KANSAS CITY, Mo. — Missouri Gov. Mike Parson won his first full term in the office on Tuesday, defeating Democratic challenger Nicole Galloway by a solid margin.
The Associated Press called the race for Parson around 9:40 p.m. With about 28% of the precincts reporting, the Republican governor had received nearly 70% of the vote, compared with Galloway's 28%.
Parson, who took over as governor in 2018 following former Gov. Eric Greitens’ resignation, campaigned largely on his record in office over the past two years. But the COVID-19 pandemic put a central focus of the race on Parson’s response to a crisis that has left more than 3,000 Missourians dead and nearly 200,000 infected since March.
Galloway, who was hoping to make history as the first female governor in the state, criticized Parson’s decision not to issue a statewide mask mandate and questioned the robust reopening of the state with few restrictions in early May.
The governor instead stressed the importance of reopening the economy and schools, warning voters that Galloway would shut down the state again if elected.
In a full term, Parson likely will continue to leave decisions about virus response, such as school reopenings and mask mandates, to local jurisdictions. He said he believes that a “one-size-fits-all” approach to battling the virus does not work in Missouri because of disparities between the state’s rural and urban areas.
Parson, 65, had a firsthand experience with the virus when he and his wife, Teresa, were diagnosed with COVID-19 in late September. The governor remained asymptomatic while the first lady had mild symptoms. Both returned to work after quarantining separately for 10 days.
Another difference highlighted in the campaign between Parson and Galloway centered on how they would address violent crime, another major issue facing the state. This year, Kansas City and St. Louis already have surpassed their homicide totals for all of 2019, and both cities consistently rank among the most deadly in the U.S.
Parson called state lawmakers back to Jefferson City in July for a special session focused on tackling violent crime, though critics argued his proposals did not go far enough in addressing the issue. Ultimately, the GOP-controlled legislature passed only two of Parson’s proposals, including a witness protection fund for which lawmakers did not appropriate funding.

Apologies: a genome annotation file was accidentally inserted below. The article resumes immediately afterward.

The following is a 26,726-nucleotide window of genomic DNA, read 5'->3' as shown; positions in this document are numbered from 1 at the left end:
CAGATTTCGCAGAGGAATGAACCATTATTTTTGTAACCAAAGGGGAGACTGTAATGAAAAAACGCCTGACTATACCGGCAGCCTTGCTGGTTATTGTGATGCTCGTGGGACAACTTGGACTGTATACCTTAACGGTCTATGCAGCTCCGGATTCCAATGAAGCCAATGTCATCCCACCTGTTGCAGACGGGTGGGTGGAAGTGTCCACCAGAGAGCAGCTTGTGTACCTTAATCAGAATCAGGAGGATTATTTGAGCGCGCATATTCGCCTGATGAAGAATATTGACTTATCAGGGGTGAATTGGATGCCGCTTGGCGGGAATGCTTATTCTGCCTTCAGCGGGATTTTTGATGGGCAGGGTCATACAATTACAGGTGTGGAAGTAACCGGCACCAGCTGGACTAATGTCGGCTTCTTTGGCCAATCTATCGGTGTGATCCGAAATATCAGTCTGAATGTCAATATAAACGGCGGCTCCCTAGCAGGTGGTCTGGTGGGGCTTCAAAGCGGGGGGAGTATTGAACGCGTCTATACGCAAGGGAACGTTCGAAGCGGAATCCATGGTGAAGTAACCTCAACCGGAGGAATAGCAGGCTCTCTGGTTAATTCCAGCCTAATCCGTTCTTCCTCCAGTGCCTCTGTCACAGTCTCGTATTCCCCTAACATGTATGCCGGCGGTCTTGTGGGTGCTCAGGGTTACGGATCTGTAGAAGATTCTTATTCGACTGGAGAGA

Galloway campaigned on “common sense gun safety measures,” including universal background checks and permits, and advocated for allowing local governments to enact gun control measures in the absence of legislative action in Jefferson City.
Parson, who has an A+ rating from the National Rifle Association, has made no such promises on gun control, saying in the past that there are many different opinions on how to fight crime. He supported the federal Operation LeGend initiative, which launched in Kansas City and later expanded to St. Louis, and said those types of partnerships between federal, state and local governments are key to reducing crime.
Parson, a former sheriff and U.S. Army veteran, also was vocal over the summer about his support for law enforcement when protests over police brutality and racial injustice at times turned violent. The governor urged city leaders to “get behind law enforcement” and said there was “a huge difference between peaceful protesters and criminals.”
Though Parson maintained a comfortable lead in the polls leading up to Election Day, Galloway’s campaign received strong fundraising support from groups looking to unseat the Republican governor.
Missouri has become a reliably conservative state in recent years, and Republicans will continue to control both chambers of the state legislature, as well as the governor’s office.
Galloway, 38, will remain in her post as state auditor through the rest of her four-year term. She was appointed to the office in 2015 and won a full term in 2018. She’s the only Democrat currently elected to statewide office in Missouri.
Parson, a third-generation farmer who still operates a cow and calf operation in Bolivar, previously served as a state lawmaker for 12 years before he was elected lieutenant governor in 2016.
Libertarian Rik Combs had received 1.5% of the vote and Green Party candidate Jerome Bauer less than one-half of a percent when the race was called for Parson.
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